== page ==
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In Harper Lee's To Kill a Mockingbird the author illustrates in the father/daughter relationship between Atticus and Scout a synergism in which a young Scout represents a raw, amorphous version of Maycomb society, hence allowing Atticus to do his main job of molding and educating both Scout and society about equality, tolerance, and justice.
Like the citizens of Maycomb, Scout discovers a new world around her with the proceedings of Tom Robinson's case. As the case progresses, so does the animosity among the people of the microcosmic universe that is Maycomb. Discord and confusion permeate a town which Scout herself later on describes as "old", "slow", and even lazy. Scout and Maycomb have both been shaken out of their comfort zones into a paradigm shift that unfolds them as people with a desperate need for social and psychological growth.
Atticus, in his talks with Scout, always ensures to leave a message. Notice how, while he never imposes his own view of things, he manages to juxtapose Scout's primitive and young views of the world with either an idea, a suggestion or an example that could suggest Scout to re-visit her original thoughts. For example, when Scout asks not to return to school, she is persuaded kindly, and not forcibly, by his charismatic persona and by the way in which he makes sense of what he says.
Atticus: Do you know what a compromise is?
Scout: Bendin' the law?
Atticus: [slightly bemused] Uh, no. It's an agreement reached by mutual consent. Now, here's the way it works. You concede the necessity of goin' to school, we'll keep right on readin' the same every night, just as we always have. Is that a bargain?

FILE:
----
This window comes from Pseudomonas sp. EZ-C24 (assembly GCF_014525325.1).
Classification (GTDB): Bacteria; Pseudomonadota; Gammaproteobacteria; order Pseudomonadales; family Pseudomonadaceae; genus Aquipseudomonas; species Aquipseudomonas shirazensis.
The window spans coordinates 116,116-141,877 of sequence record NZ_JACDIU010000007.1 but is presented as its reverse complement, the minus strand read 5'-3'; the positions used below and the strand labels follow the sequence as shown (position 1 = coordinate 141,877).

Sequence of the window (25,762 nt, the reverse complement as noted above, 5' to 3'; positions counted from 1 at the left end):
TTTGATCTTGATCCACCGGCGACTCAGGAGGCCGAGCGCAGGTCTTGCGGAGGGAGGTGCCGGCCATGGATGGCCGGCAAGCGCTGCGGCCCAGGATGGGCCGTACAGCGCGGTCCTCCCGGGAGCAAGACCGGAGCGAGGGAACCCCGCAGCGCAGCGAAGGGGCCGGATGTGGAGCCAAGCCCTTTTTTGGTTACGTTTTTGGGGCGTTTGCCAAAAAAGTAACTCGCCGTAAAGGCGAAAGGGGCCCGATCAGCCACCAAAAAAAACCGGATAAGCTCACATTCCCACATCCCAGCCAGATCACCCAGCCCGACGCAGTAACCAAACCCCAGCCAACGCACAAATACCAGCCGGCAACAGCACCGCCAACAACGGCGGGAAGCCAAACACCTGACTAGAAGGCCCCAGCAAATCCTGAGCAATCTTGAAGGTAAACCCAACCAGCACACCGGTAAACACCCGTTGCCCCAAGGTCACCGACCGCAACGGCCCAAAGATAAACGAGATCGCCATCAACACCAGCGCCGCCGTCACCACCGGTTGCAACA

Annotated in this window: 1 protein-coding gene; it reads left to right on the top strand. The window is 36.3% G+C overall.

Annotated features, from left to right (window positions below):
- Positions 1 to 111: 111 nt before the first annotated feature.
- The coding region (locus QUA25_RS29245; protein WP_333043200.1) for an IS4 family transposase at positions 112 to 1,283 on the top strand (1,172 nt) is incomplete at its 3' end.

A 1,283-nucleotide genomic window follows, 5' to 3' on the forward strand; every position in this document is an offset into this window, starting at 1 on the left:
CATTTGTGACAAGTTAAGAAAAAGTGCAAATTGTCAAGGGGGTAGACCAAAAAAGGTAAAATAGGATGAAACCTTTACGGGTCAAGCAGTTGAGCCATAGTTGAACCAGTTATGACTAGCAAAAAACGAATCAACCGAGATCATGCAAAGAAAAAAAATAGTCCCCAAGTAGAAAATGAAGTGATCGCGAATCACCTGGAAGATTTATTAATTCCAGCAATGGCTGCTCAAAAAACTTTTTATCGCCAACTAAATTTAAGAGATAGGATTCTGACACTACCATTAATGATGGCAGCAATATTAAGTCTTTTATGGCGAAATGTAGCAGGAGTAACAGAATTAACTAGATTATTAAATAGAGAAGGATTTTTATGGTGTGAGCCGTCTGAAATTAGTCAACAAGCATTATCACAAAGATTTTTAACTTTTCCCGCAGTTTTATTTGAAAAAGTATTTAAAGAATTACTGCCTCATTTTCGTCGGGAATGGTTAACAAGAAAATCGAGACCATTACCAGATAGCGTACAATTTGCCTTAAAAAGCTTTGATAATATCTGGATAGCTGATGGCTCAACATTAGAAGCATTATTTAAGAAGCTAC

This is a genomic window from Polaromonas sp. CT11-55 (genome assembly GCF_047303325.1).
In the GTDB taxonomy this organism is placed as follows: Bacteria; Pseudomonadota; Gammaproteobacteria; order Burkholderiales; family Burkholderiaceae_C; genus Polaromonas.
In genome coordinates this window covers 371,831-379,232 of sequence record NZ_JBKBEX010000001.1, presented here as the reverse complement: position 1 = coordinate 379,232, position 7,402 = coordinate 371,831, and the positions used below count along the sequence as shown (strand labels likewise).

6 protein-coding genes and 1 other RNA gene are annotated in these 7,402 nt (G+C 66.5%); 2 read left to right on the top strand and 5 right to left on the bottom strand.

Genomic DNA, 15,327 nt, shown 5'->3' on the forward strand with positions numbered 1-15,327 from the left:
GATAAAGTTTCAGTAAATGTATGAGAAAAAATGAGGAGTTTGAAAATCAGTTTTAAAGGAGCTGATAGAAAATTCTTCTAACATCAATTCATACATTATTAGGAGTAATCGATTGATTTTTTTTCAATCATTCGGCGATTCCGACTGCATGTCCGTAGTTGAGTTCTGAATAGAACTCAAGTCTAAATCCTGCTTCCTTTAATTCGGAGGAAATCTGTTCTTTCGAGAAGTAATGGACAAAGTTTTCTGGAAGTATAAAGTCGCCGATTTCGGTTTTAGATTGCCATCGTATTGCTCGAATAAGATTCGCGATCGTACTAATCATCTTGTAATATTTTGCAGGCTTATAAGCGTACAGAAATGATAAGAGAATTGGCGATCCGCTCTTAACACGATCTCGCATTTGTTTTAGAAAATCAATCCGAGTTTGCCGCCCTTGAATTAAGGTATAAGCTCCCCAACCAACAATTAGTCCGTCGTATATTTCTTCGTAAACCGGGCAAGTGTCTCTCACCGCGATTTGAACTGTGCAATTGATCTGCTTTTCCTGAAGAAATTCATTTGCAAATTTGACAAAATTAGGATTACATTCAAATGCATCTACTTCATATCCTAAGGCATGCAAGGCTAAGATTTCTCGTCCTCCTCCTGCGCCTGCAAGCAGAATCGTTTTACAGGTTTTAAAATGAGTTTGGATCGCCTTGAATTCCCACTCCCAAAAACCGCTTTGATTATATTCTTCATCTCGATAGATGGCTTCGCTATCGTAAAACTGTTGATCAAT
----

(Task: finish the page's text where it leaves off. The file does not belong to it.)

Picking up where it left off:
Had this not been a productive technique, we would have never heard Scout's personal account of the situation with Tom Robinson's trial years later and speaking from a more mature and reflective perspective.
Therefore, the author conveys the message of tolerance, equality and justice through the conversations between Scout and Atticus. Their dialogues are not meant to merely move the plot or entertain the audience; there is a wealth of messages, constructs, and paradigms that the very intellectually advanced Atticus effectively conveys into the mind of a growing Scout. This was done quite effectively, because it is Scout who narrates the tale in To Kill a Mockingbird looking back maturely and with insightful detail into the way that Maycomb may have been forever changed by Atticus Finch.
Therefore, the immature manner in which Scout first sees the world is allegorical to the immature way in which Maycomb, similarly saw it. The Atticus/Scout dialogues are allegorical to the Atticus/Maycomb interaction that takes place in the courtroom. Finally, the final reflection given by Scout in the narrative of the story is also allegorical to the potential changes in mind and spirit that the Tom Robinson trial, and Atticus's intervention, may have caused in the society of Maycomb, as a whole.
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